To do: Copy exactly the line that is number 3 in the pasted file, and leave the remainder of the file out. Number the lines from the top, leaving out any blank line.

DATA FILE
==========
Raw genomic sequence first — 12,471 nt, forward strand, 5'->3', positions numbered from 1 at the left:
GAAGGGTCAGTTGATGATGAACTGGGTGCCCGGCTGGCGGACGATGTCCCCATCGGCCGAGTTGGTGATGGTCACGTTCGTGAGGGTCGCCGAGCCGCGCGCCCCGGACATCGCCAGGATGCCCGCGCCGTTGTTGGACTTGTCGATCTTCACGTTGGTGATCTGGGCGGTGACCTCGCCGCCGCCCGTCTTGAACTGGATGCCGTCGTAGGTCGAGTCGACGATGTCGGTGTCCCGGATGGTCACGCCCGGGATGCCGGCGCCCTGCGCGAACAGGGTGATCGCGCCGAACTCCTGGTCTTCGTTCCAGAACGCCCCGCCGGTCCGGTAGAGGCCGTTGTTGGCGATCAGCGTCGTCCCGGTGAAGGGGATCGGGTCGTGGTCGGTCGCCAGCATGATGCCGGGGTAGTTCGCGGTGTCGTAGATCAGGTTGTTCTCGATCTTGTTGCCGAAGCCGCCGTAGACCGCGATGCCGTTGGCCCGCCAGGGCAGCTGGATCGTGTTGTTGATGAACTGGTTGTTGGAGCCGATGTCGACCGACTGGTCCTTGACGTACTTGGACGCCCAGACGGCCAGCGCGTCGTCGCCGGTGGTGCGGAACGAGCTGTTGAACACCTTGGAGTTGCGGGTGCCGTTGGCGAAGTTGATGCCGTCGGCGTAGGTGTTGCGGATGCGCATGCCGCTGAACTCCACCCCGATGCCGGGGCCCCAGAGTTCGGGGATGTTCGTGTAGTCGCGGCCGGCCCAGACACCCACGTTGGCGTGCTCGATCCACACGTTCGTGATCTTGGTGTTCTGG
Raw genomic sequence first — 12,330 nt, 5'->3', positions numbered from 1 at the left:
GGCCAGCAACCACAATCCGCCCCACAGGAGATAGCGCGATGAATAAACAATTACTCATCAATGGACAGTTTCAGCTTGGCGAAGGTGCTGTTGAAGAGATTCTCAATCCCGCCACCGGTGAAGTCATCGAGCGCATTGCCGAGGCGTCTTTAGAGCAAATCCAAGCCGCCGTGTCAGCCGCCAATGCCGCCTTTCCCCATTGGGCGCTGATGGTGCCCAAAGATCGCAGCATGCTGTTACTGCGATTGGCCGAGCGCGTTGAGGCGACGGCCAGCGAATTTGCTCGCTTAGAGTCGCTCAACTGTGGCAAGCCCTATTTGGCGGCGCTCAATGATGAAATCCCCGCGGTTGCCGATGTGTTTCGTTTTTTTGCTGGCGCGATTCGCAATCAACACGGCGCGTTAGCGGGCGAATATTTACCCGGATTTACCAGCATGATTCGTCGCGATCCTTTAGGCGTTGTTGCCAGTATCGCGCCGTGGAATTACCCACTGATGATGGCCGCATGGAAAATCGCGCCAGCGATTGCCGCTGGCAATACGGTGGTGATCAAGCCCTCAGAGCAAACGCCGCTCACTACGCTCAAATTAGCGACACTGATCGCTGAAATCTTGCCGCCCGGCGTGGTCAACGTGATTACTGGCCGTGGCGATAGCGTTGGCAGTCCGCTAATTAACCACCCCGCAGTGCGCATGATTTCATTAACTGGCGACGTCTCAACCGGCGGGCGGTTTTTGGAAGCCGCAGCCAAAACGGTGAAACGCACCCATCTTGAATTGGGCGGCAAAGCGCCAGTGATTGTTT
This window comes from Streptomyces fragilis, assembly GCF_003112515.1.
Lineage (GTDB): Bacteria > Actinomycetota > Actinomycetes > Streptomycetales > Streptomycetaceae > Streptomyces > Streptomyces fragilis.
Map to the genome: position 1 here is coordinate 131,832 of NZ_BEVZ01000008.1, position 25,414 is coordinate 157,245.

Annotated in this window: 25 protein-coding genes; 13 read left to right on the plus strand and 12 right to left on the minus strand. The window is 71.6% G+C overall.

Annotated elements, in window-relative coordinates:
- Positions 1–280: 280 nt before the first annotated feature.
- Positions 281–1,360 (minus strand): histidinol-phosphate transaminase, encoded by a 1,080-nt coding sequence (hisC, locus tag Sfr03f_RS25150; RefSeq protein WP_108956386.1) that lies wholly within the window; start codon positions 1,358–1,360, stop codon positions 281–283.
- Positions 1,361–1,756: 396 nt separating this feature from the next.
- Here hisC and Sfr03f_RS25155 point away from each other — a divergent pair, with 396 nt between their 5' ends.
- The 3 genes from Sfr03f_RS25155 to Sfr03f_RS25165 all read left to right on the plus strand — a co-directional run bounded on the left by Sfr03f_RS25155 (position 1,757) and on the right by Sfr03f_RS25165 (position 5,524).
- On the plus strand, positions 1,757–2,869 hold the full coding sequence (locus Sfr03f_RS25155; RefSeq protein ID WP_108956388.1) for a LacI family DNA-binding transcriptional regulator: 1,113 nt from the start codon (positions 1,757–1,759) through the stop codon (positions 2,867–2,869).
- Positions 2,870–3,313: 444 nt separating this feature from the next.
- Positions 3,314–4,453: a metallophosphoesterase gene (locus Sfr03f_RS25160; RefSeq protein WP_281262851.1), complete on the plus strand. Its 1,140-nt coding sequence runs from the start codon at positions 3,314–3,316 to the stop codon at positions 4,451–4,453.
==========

Raw genomic sequence first — 12,330 nt, 5'->3', positions numbered from 1 at the left: